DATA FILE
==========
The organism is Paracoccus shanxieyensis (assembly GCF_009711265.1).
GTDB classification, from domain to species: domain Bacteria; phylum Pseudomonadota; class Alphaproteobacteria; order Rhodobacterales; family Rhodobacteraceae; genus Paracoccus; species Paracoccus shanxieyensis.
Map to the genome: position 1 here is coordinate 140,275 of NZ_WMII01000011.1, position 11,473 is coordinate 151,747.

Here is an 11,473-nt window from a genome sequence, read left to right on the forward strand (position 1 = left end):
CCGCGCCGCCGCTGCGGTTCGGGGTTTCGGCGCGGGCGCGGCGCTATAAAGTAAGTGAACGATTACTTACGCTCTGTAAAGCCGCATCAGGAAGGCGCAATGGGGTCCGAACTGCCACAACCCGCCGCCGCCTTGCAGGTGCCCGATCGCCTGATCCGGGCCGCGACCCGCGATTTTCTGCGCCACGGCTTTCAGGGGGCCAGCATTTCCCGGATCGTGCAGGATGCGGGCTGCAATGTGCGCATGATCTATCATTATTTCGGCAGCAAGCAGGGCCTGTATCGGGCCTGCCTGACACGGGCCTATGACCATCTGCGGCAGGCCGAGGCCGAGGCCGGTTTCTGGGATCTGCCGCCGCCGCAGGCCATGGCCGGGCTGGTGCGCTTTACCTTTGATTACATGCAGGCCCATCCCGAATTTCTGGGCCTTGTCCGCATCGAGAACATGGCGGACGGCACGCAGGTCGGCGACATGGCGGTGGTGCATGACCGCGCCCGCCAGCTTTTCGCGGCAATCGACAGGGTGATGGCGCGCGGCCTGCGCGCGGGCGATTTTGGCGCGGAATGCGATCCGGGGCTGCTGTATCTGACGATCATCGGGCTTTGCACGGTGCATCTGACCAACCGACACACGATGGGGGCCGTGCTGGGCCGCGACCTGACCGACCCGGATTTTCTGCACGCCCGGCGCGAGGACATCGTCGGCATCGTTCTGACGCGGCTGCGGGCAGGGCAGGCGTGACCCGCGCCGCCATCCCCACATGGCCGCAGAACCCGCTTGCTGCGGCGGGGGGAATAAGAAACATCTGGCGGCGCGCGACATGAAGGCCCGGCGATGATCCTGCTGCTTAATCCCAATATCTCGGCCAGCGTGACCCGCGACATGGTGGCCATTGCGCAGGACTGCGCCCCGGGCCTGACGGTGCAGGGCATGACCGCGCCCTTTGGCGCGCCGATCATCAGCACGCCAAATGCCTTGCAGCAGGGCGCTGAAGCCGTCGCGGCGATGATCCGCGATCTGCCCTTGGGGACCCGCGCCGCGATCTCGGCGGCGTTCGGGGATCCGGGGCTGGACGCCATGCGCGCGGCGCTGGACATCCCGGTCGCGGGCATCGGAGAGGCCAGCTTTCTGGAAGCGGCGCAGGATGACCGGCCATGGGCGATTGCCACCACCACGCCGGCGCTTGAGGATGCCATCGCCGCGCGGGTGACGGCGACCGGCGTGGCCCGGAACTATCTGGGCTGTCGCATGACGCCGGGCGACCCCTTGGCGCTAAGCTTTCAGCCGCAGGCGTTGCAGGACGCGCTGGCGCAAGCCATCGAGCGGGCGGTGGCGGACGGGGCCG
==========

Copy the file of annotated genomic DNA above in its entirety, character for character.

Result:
The organism is Paracoccus shanxieyensis (assembly GCF_009711265.1).
GTDB classification, from domain to species: domain Bacteria; phylum Pseudomonadota; class Alphaproteobacteria; order Rhodobacterales; family Rhodobacteraceae; genus Paracoccus; species Paracoccus shanxieyensis.
Map to the genome: position 1 here is coordinate 140,275 of NZ_WMII01000011.1, position 11,473 is coordinate 151,747.

Here is an 11,473-nt window from a genome sequence, read left to right on the forward strand (position 1 = left end):
CCGCGCCGCCGCTGCGGTTCGGGGTTTCGGCGCGGGCGCGGCGCTATAAAGTAAGTGAACGATTACTTACGCTCTGTAAAGCCGCATCAGGAAGGCGCAATGGGGTCCGAACTGCCACAACCCGCCGCCGCCTTGCAGGTGCCCGATCGCCTGATCCGGGCCGCGACCCGCGATTTTCTGCGCCACGGCTTTCAGGGGGCCAGCATTTCCCGGATCGTGCAGGATGCGGGCTGCAATGTGCGCATGATCTATCATTATTTCGGCAGCAAGCAGGGCCTGTATCGGGCCTGCCTGACACGGGCCTATGACCATCTGCGGCAGGCCGAGGCCGAGGCCGGTTTCTGGGATCTGCCGCCGCCGCAGGCCATGGCCGGGCTGGTGCGCTTTACCTTTGATTACATGCAGGCCCATCCCGAATTTCTGGGCCTTGTCCGCATCGAGAACATGGCGGACGGCACGCAGGTCGGCGACATGGCGGTGGTGCATGACCGCGCCCGCCAGCTTTTCGCGGCAATCGACAGGGTGATGGCGCGCGGCCTGCGCGCGGGCGATTTTGGCGCGGAATGCGATCCGGGGCTGCTGTATCTGACGATCATCGGGCTTTGCACGGTGCATCTGACCAACCGACACACGATGGGGGCCGTGCTGGGCCGCGACCTGACCGACCCGGATTTTCTGCACGCCCGGCGCGAGGACATCGTCGGCATCGTTCTGACGCGGCTGCGGGCAGGGCAGGCGTGACCCGCGCCGCCATCCCCACATGGCCGCAGAACCCGCTTGCTGCGGCGGGGGGAATAAGAAACATCTGGCGGCGCGCGACATGAAGGCCCGGCGATGATCCTGCTGCTTAATCCCAATATCTCGGCCAGCGTGACCCGCGACATGGTGGCCATTGCGCAGGACTGCGCCCCGGGCCTGACGGTGCAGGGCATGACCGCGCCCTTTGGCGCGCCGATCATCAGCACGCCAAATGCCTTGCAGCAGGGCGCTGAAGCCGTCGCGGCGATGATCCGCGATCTGCCCTTGGGGACCCGCGCCGCGATCTCGGCGGCGTTCGGGGATCCGGGGCTGGACGCCATGCGCGCGGCGCTGGACATCCCGGTCGCGGGCATCGGAGAGGCCAGCTTTCTGGAAGCGGCGCAGGATGACCGGCCATGGGCGATTGCCACCACCACGCCGGCGCTTGAGGATGCCATCGCCGCGCGGGTGACGGCGACCGGCGTGGCCCGGAACTATCTGGGCTGTCGCATGACGCCGGGCGACCCCTTGGCGCTAAGCTTTCAGCCGCAGGCGTTGCAGGACGCGCTGGCGCAAGCCATCGAGCGGGCGGTGGCGGACGGGGCCG